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Tillman, one of the players the Orioles received in the Erik Bedard deal, has reached the majors at only 21 years old. He's a former 2nd round draft pick out of high school, who owns the classic pitcher's body. He's tall, thin, and throws a good fastball directly over-the-top. He can reach the mid-upper 90s with it, however, it looks extremely flat. Tillman is known for his curveball, a 12-6 pitch that can be tough to make contact with. In his first major league start, he surprisingly showed a good straight changeup. 8/1/09 CSJ

*fastball(90-96), curve(77-81), changeup(79-83)

Cla Meredith / RHP / reliever

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Meredith throws with a long sweeping sidearm motion. His fastball moves a ton, and is clocked in the mid-80s. He mixes in sliders that can rise towards his glove-side, and a changeup that sinks arm-side. 5/5/09 CSJ

*fastball(82-86), slider(75-77), changeup(73-77)

Koji Uehara / RHP / reliever

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Uehara signed a two-year deal with Baltimore after spending the first ten years of his career with the Yomiuri Giants. He brings a good, moving fastball that he commands very well, hitting the black on both sides of the plate consistently. His best pitch looks like his splitter, a pitch that really dives just as it reaches home plate. Koji also owns two breaking pitches. His slider is very tight and he'll use it inside on LHs like a cutter. The curveball is unusually slow and used to break up a batters timing. 4/8/09 CSJ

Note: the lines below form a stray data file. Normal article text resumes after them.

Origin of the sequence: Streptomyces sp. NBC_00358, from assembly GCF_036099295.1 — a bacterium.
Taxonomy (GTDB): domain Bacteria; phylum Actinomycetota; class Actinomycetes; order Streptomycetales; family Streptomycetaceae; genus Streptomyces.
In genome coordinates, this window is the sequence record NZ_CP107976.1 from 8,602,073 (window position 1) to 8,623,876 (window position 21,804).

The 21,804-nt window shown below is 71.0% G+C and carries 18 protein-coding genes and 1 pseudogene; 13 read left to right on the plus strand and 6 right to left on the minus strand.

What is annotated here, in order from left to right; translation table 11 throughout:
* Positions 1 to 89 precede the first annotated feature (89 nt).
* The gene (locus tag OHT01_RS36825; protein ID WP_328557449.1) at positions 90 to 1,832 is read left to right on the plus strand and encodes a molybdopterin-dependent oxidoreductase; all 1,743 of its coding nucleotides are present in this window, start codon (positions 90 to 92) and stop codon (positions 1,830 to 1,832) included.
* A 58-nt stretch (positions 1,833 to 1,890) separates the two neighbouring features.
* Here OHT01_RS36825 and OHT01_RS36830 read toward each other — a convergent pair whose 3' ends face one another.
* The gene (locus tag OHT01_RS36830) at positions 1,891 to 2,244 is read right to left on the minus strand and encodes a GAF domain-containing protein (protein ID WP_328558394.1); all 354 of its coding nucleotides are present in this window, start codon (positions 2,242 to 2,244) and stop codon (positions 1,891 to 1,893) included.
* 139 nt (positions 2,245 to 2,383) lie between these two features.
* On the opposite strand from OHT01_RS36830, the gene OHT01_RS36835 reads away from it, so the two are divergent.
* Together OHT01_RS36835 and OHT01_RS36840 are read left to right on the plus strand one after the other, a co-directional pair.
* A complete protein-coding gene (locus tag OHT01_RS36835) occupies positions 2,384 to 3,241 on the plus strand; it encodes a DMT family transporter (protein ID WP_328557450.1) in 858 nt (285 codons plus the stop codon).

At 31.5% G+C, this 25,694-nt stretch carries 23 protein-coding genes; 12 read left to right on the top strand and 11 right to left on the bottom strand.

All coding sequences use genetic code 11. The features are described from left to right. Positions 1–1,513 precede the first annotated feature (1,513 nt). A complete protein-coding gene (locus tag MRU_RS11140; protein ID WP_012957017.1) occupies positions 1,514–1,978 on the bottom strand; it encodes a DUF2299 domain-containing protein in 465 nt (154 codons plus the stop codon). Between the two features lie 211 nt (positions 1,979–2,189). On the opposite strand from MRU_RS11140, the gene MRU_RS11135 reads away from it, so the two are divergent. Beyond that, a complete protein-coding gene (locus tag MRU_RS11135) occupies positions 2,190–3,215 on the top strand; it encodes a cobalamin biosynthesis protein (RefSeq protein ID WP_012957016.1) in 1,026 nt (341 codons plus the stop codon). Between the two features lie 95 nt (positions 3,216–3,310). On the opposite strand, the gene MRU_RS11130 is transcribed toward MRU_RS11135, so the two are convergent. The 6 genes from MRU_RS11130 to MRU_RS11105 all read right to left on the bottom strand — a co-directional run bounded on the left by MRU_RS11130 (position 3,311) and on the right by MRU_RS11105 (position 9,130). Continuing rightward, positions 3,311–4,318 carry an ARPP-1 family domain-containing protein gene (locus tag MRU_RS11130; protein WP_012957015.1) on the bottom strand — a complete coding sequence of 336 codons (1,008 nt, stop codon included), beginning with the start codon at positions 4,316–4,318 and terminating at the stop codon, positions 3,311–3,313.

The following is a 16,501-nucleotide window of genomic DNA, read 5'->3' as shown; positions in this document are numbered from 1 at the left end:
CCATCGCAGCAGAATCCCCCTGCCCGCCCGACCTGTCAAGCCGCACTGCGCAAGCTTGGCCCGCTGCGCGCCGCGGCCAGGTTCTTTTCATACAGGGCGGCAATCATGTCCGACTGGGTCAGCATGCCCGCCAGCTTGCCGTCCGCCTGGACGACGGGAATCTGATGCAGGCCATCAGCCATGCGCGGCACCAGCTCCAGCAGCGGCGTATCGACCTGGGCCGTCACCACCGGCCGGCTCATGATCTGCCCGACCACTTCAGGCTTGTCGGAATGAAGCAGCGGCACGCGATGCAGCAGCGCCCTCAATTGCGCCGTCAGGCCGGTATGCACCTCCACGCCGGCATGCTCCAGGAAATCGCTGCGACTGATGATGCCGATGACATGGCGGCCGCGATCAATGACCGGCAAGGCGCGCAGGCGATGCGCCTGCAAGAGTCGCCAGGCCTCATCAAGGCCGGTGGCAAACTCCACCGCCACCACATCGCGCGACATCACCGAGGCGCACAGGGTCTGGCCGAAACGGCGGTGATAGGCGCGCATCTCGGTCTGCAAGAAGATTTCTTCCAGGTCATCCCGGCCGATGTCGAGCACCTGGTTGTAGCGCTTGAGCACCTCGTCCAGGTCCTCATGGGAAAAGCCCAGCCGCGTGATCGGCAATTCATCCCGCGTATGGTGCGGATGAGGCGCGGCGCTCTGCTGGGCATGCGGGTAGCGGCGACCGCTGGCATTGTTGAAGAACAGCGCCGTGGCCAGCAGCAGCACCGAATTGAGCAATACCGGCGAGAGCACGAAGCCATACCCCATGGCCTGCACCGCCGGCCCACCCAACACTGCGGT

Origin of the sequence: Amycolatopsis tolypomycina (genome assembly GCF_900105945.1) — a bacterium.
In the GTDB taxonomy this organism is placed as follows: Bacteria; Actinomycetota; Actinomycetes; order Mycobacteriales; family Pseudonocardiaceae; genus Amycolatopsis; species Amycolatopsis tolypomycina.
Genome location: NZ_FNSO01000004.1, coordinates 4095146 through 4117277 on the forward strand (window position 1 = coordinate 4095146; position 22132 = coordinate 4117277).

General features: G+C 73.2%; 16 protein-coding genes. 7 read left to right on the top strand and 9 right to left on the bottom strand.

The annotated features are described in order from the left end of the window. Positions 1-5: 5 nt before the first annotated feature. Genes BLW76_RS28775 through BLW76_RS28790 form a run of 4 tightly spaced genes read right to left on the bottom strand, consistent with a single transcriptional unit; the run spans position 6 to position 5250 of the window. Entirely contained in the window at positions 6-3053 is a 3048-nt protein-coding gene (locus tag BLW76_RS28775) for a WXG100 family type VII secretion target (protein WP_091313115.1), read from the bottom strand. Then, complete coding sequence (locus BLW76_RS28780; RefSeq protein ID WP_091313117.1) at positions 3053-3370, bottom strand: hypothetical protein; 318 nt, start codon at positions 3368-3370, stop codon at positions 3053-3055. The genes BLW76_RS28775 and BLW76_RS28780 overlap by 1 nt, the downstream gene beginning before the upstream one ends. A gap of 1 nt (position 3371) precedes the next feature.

*fastball (86-91), splitter(78-82), slider(80-85), curve(65-69

Brad Bergesen / RHP / starter

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Bergesen slings his pitches across his body from a low arm angle, creating arm side movement on his fastball. He won't overpower anyone, touching 90 mph at times. Brad's slider gets decent sweeping action, but doesn't seem to fool many hitters. His third pitch is a changeup. 6/16/09 CSJ